9. (d) Estimation of the present and future extent of populations in the planning area which require assistance to obtain housing they can afford. It is very clear from the Vision Statement that an economically diverse population, not simply a wealthy enclave served by commuters, is intended. In a growing, high cost community with few existing housing resources, it is important to recognize the numbers of people who will require some kind of assistance. San Juan county is growing by approximately 250 households/ year of which over 100 will be less that median income and hard pressed to afford housing. Perhaps half will muddle by in some fashion and the other half, or roughly 50 families / year will need some form of assistance. What kind of housing? Rental (single Room occupancy, multi family or single family), ownership (conventional or Community Land Trust) or other? What is needed is a comprehensive approach that includes a wide range of rental and ownership assistance.


26. (e) Identification of existing programs and policies to promote adequate housing for population segments which cannot afford housing in the existing market and evaluation of their effectiveness. Existing programs include subsidized rentals, Community land Trust ownership and Home Equity loans. All these programs are making a valuable contribution to affordable housing at this time. All would benefit from a frank appraisal of effectiveness, including cost effectiveness, to guide future policy. The importance of cost effectiveness needs to be stressed. New housing is expensive and serves only a lucky few while others, equally needy, go without. For the cost of one new dwelling, a housing counseling program can aid hundreds of families to find housing or to become self sufficient. Both are needed so that as many as possible receive assistance.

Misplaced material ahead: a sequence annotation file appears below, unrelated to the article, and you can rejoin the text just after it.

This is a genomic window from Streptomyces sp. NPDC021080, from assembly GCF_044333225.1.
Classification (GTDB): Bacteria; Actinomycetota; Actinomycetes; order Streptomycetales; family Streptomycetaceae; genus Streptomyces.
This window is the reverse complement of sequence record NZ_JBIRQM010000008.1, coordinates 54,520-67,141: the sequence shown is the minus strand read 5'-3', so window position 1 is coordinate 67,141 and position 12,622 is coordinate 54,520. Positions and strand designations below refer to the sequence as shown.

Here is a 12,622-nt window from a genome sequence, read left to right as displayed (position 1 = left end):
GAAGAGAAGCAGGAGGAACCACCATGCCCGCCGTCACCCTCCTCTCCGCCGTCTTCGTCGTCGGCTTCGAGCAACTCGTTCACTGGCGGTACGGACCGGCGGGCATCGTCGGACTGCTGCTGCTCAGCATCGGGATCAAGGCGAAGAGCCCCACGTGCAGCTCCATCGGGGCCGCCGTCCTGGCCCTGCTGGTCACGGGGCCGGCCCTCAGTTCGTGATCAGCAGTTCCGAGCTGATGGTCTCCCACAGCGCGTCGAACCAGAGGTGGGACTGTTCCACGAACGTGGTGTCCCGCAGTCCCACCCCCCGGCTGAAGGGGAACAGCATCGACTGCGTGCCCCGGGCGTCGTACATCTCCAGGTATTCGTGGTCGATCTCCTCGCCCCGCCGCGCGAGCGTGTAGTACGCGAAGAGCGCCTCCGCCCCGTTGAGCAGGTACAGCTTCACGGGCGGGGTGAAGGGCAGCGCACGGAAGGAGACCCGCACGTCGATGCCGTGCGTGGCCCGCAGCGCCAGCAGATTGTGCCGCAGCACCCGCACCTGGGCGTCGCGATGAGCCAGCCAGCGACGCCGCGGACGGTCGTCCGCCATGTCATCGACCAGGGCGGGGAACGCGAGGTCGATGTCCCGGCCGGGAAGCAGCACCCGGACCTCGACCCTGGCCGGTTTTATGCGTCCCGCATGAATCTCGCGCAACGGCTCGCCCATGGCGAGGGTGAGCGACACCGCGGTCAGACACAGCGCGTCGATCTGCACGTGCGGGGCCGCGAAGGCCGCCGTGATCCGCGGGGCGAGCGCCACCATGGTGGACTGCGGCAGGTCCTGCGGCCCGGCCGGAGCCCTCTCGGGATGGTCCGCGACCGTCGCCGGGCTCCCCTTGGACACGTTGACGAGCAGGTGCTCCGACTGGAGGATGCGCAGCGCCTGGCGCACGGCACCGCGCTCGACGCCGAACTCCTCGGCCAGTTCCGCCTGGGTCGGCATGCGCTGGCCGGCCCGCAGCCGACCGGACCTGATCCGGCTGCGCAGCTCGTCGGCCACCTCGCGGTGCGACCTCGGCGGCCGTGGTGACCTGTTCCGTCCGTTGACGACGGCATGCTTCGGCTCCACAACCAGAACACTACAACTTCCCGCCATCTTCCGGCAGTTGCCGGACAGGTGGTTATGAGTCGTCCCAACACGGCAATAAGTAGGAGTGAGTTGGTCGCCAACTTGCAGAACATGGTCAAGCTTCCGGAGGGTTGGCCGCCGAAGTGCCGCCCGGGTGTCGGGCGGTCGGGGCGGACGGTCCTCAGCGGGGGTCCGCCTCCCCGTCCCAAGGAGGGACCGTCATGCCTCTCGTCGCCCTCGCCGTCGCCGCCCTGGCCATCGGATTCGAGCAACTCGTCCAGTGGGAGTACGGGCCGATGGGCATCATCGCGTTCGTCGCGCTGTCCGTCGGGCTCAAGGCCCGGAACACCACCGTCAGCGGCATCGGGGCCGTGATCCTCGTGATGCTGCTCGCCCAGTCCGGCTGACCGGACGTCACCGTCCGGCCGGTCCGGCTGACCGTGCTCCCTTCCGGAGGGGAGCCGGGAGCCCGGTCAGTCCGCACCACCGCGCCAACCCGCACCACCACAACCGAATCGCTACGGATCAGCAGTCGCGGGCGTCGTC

27. (f) Incorporation of county wide planning policies on affordable housing and parameters for the distribution of such housing. This should include identification of the share of affordable housing to be provided by the planning jurisdiction and how it will be achieved. In some cases, it may be appropriate for a jurisdiction to provide assistance for the location of affordable housing elsewhere. Parameters for distribution are important in a county of islands, particularly when the providers are likely to be island specific non-profits competing for limited resources. Equally important is some clarity on the issue of rural versus urban locations and some rational reconsideration of allowable densities.

  1. The present County position is that San Juan County will provide no share of the needed housing or housing assistance. At this point, with non-profit housing providers on all major islands, I think we should accept that position and ask instead how the county is going to assist these non-profits with leadership, policy and financial support. San Juan County is the wealthiest county in the state with the lowest tax rate in the state. The county spends over $2,000,000/year acquiring open space for conservation and $3500 on affordable housing. Goals and policy can help but money delivers the housing. If the vision of a diverse community is to remain a reality, if the projected growth is to include a working community, it will require a budget comparable to the one now devoted to preserving open space.

29. (j) Preparation of a strategy for preserving, improving and developing housing which will attempt to meet the needs identified for all economic segments of the population in the planning area. In other words, What, where, who and how. San Juan County is an actively growing "Gold Coast" with high land costs, high construction costs and low wages. Unless local government takes an active role, now, in providing for affordable housing, the future will certainly resemble communities like Aspen where the working population is chiefly commuters, leaving Anacortes on the 5:40 AM ferry and returning to Anacortes at seven in the evening. That is not the Vision of this Plan nor a part of Anacortes’s housing plan either but it is the unstated implication of the subject Housing Element.

30. The undersigned has written this petition, read it and believes the contents to be true.



John M. Campbell

February 15, 1999

Attachments: 1. San Juan County Comprehensive Plan and Housing Element

Appendix 1 Population projections

Appendix 5 Housing Needs Assessment

2. Uniform Development Code

3.Documentation of standing

4. CTED letter 8-13-98